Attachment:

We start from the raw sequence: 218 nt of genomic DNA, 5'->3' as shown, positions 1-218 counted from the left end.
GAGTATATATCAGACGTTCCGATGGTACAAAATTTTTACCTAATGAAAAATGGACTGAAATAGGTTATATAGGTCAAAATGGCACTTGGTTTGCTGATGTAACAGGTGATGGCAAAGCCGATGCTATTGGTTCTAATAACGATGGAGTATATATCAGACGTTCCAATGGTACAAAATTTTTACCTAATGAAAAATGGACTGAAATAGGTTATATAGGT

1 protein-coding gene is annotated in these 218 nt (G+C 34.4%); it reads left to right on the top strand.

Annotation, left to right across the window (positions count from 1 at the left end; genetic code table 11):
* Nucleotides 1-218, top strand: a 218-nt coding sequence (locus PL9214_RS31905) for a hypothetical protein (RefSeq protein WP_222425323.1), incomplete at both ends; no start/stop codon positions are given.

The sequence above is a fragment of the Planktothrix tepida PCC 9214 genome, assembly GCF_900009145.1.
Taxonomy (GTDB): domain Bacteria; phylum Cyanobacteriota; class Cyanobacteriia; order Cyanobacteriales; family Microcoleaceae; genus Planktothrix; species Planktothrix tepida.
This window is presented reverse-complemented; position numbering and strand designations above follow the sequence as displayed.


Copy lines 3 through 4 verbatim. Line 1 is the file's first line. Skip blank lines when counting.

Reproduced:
1 protein-coding gene is annotated in these 218 nt (G+C 34.4%); it reads left to right on the top strand.

Annotation, left to right across the window (positions count from 1 at the left end; genetic code table 11):